Back in June of 1969 I made my first of many trips to London. I was still very new with the airlines and our passes were not as generous as they were to become. You were given one pass a year to ever widening destinations and after three years I still had not graduated to an overseas pass. This meant I had to buy a (greatly) reduced standby ticket on another airline out of New York. The night I was to leave violent thunderstorms cancelled all the flights to JFK so I attempted to sleep in the Teletype room at Toronto International Airport (that was a long time ago) and caught the early morning flight to connect to a PanAm (a really long time ago!) daylight flight. Unfortunately a combination of fatigue, hunger, and fear (yes I’m terrified of flying) led to me passing out as we reached cruising altitude and I came to somewhere over Newfoundland with a very concerned stewardess (a really, really long time ago we called them that) applying a cold compress to my neck. It was the beginning of a very eventful 10 days.
Amongst those events was a stay at a hotel in Bayswater that was rumoured to have been built for Lily Langtry by Edward VII and included a “bijoux” theatre that was the hotel’s bar. It had been turned into a hotel a year or two before and my recollection is of a not overly commodious or commoded single room – my first experience of a bathroom down the hall. And on the way through the warren of hallways and stairs to my chamber I had to pass a room occupied by a permanent resident of the hotel. She was an ancient lady with a mittel-European accent who would open her door a crack as I passed by and mutter dire auguries and bulletins on her fading health. The hall porter said not to mind her she was slightly mad but harmless.
But it wasn’t all fainting and mad women there was also gossip, death, murder, suicide, deceit and chicanery but fortunately most of it on stage. I was there for theatre and opera. It was off to the Old Vic for The Way of the World with Geraldine McEwen, Covent Garden for Georg Solit conducting Gluck’s Orfeo ed Euridice, Glyndebourne for Werther, Pelleas et Melisande and Cosi Fan Tutte. A tuxedo was de rigueur for Glyndebourne so a trip was made to Moss Bros in Covent Garden to be tricked out in style. And for two of the performances the 1430 train to Glynde was caught at Victoria Station.
For the third performance my arrival was a trifle less traditional. I had left the Mad Lady of Bayswater behind and gone to stay with the family of a colleague across the river in Richmond. The son of the family had never been to an opera and we were able to get a last minute ticket for Cosi. Gordon owned a motor bike and thought it would be a lark to drive it down to Lewes on a sunny Sunday afternoon. Our arrival at the opera house was a source of puzzlement to the car park attendant who had no idea where to put us amongst the Bentleys and Jaguars that filled the lot. Nor as I recall did he know what to charge us. And the cloak room ladies were equally puzzled when presented with mackintoshes and helmets. After Mozart, a stroll in the gardens, dinner at the Nether Wallop restaurant we biked back to Richmond with a stop in Brighton to see the pier illuminations and the fireworks.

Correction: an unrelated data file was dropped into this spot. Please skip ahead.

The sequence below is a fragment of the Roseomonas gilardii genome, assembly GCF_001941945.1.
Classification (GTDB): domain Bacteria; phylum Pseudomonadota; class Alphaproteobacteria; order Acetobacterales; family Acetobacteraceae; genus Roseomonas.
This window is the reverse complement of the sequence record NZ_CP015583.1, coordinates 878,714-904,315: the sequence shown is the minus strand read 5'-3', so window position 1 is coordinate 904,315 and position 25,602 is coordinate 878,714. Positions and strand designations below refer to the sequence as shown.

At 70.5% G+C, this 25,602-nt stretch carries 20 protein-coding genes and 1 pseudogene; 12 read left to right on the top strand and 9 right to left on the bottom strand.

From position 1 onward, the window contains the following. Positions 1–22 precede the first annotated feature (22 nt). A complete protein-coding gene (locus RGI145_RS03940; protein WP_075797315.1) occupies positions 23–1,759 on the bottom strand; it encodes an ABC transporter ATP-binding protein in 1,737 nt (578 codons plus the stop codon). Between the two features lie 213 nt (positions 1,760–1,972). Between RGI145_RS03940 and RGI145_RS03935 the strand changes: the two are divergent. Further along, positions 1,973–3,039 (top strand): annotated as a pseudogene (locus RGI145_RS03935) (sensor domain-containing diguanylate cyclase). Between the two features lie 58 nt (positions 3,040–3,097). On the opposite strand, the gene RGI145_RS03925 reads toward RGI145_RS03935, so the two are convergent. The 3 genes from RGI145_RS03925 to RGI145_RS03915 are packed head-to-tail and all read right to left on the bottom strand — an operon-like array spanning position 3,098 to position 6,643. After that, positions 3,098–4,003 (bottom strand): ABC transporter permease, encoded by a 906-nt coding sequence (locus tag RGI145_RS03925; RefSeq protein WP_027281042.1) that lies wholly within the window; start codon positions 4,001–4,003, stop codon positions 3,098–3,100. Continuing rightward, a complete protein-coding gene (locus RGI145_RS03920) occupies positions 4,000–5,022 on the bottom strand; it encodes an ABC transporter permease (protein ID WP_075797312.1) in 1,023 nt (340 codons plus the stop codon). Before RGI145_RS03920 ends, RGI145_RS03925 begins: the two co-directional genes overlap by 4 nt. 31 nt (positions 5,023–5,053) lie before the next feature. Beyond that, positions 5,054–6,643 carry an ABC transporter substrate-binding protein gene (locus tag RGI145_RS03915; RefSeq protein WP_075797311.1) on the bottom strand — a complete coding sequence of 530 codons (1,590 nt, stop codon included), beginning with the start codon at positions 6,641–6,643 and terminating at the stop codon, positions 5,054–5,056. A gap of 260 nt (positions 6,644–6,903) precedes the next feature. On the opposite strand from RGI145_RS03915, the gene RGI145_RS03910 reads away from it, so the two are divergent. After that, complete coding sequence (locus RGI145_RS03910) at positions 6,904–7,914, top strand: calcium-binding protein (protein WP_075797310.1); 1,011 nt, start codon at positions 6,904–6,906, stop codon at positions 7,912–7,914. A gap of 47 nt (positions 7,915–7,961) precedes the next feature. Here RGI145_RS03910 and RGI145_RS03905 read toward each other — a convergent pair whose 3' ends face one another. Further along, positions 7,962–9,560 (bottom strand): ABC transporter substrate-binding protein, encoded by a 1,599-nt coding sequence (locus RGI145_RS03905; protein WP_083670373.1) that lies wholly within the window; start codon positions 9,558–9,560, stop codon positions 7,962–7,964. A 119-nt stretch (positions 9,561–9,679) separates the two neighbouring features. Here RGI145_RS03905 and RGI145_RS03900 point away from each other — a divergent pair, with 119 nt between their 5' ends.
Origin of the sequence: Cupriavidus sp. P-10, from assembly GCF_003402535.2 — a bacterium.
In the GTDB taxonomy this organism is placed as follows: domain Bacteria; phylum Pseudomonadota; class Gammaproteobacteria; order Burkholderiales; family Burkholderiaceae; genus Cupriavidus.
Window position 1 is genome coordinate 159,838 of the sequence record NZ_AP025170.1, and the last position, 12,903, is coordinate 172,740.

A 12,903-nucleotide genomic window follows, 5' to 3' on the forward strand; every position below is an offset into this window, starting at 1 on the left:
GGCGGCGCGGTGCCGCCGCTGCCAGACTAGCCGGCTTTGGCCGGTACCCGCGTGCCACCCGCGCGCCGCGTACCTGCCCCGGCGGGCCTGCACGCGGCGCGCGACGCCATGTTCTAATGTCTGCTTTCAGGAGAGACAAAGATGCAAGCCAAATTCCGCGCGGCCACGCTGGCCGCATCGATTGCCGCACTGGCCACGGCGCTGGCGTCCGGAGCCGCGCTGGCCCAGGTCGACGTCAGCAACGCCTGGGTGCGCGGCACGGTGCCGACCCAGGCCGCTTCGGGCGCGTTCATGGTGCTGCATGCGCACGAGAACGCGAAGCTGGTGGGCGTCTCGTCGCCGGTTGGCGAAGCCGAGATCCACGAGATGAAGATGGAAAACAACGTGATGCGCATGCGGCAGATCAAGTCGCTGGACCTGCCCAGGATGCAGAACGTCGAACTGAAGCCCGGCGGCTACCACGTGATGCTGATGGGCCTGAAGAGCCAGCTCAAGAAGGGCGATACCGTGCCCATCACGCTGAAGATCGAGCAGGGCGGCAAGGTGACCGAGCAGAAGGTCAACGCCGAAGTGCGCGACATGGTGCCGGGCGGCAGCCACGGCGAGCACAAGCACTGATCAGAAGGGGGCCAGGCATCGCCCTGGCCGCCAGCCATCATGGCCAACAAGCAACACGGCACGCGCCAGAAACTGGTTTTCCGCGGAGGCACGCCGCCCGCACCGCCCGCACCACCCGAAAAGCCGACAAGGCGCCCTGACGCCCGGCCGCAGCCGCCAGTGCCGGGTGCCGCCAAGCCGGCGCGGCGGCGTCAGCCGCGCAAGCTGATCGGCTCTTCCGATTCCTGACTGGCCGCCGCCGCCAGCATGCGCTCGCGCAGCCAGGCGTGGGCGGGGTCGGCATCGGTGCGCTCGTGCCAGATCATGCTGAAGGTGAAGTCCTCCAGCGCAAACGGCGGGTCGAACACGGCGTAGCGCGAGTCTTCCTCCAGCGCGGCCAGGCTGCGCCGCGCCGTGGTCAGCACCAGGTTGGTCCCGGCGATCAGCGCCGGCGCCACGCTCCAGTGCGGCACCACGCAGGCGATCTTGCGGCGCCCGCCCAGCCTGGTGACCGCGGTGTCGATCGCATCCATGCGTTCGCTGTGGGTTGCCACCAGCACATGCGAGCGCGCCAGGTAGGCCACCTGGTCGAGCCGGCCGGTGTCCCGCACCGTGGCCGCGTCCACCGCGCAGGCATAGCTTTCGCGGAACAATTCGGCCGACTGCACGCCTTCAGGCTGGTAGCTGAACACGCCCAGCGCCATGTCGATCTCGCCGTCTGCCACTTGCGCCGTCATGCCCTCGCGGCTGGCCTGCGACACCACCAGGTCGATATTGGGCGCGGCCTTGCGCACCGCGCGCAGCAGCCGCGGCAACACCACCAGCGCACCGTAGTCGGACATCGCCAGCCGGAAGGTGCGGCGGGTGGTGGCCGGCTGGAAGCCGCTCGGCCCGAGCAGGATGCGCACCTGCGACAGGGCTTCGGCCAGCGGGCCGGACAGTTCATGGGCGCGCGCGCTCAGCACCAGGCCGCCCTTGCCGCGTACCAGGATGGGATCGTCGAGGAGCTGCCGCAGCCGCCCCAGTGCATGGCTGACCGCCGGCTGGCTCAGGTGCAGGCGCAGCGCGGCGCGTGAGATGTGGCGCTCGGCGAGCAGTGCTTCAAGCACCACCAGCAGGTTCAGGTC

Being the first trip to London it meant visits to Westminster Abbey, St Paul’s, the Tower of London, Harrod’s (back when it was special and had yet to become a theme park), Fortnum and Mason, the British Museum, the Salisbury Pub in St Martin’s Lane, and Pollack’s Toy Store.
What? A toy store? Well yes but not just any old toy store! Pollack’s was a toy store and museum known for it’s antique juvenile drama – one penny plain and twopence coloured” sets and for reproductions using copper plates dating back to the 1840s. Given my fascination with toy theatres it can be safely assumed a good deal of what I put in my luggage on the return was from Pollock’s which I wrote about several years ago. Several complete coloured sets, along with several plain sheets and playbooks, and a modern (1960s) theatre sheet for the 1928 Drury Lane production of Showboat by an artist called James Hope Williams. And that theatre sheet is what began me rambling about that first visit to a city that never ceases to amaze and delight.
Henry Bessemer, the English inventor, is quoted as saying “On March 4, 1830 I arrived in London, where a new world seemed opened to me.” I could well have said the same thing of June 10, 1969.
On this day in 1665: The first joint Secretary of the Royal Society, Henry Oldenburg, publishes the first issue of Philosophical Transactions of the Royal Society, the world’s longest-running scientific journal.